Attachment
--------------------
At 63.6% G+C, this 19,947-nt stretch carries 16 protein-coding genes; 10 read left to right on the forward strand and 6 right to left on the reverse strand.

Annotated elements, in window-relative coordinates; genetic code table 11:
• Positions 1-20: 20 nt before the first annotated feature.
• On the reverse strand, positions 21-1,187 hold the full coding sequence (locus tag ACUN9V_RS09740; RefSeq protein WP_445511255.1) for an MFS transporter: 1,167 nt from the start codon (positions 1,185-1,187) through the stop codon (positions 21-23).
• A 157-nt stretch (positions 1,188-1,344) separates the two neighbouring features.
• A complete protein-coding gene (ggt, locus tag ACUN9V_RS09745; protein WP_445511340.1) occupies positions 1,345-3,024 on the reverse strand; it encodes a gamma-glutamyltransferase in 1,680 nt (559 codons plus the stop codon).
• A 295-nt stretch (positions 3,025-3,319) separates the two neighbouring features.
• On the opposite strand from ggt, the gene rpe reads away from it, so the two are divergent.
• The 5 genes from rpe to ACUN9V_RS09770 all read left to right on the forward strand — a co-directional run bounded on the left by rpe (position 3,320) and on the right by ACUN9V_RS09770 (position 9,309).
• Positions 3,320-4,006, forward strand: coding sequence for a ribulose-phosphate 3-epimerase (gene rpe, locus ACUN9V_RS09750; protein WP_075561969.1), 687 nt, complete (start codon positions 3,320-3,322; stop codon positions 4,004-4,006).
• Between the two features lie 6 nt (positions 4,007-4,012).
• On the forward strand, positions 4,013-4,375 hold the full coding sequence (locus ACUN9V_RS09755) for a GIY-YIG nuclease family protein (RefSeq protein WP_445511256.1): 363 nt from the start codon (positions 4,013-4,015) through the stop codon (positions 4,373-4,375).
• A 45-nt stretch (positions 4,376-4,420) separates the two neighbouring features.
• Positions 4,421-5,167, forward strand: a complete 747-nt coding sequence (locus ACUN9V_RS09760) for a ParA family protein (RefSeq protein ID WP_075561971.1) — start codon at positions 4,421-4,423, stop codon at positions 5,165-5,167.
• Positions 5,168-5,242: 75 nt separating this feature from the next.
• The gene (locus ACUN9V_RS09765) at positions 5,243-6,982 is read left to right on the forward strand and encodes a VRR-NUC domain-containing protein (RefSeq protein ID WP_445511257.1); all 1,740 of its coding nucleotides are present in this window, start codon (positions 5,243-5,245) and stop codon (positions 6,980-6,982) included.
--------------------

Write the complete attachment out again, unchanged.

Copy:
At 63.6% G+C, this 19,947-nt stretch carries 16 protein-coding genes; 10 read left to right on the forward strand and 6 right to left on the reverse strand.

Annotated elements, in window-relative coordinates; genetic code table 11:
• Positions 1-20: 20 nt before the first annotated feature.
• On the reverse strand, positions 21-1,187 hold the full coding sequence (locus tag ACUN9V_RS09740; RefSeq protein WP_445511255.1) for an MFS transporter: 1,167 nt from the start codon (positions 1,185-1,187) through the stop codon (positions 21-23).
• A 157-nt stretch (positions 1,188-1,344) separates the two neighbouring features.
• A complete protein-coding gene (ggt, locus tag ACUN9V_RS09745; protein WP_445511340.1) occupies positions 1,345-3,024 on the reverse strand; it encodes a gamma-glutamyltransferase in 1,680 nt (559 codons plus the stop codon).
• A 295-nt stretch (positions 3,025-3,319) separates the two neighbouring features.
• On the opposite strand from ggt, the gene rpe reads away from it, so the two are divergent.
• The 5 genes from rpe to ACUN9V_RS09770 all read left to right on the forward strand — a co-directional run bounded on the left by rpe (position 3,320) and on the right by ACUN9V_RS09770 (position 9,309).
• Positions 3,320-4,006, forward strand: coding sequence for a ribulose-phosphate 3-epimerase (gene rpe, locus ACUN9V_RS09750; protein WP_075561969.1), 687 nt, complete (start codon positions 3,320-3,322; stop codon positions 4,004-4,006).
• Between the two features lie 6 nt (positions 4,007-4,012).
• On the forward strand, positions 4,013-4,375 hold the full coding sequence (locus ACUN9V_RS09755) for a GIY-YIG nuclease family protein (RefSeq protein WP_445511256.1): 363 nt from the start codon (positions 4,013-4,015) through the stop codon (positions 4,373-4,375).
• A 45-nt stretch (positions 4,376-4,420) separates the two neighbouring features.
• Positions 4,421-5,167, forward strand: a complete 747-nt coding sequence (locus ACUN9V_RS09760) for a ParA family protein (RefSeq protein ID WP_075561971.1) — start codon at positions 4,421-4,423, stop codon at positions 5,165-5,167.
• Positions 5,168-5,242: 75 nt separating this feature from the next.
• The gene (locus ACUN9V_RS09765) at positions 5,243-6,982 is read left to right on the forward strand and encodes a VRR-NUC domain-containing protein (RefSeq protein ID WP_445511257.1); all 1,740 of its coding nucleotides are present in this window, start codon (positions 5,243-5,245) and stop codon (positions 6,980-6,982) included.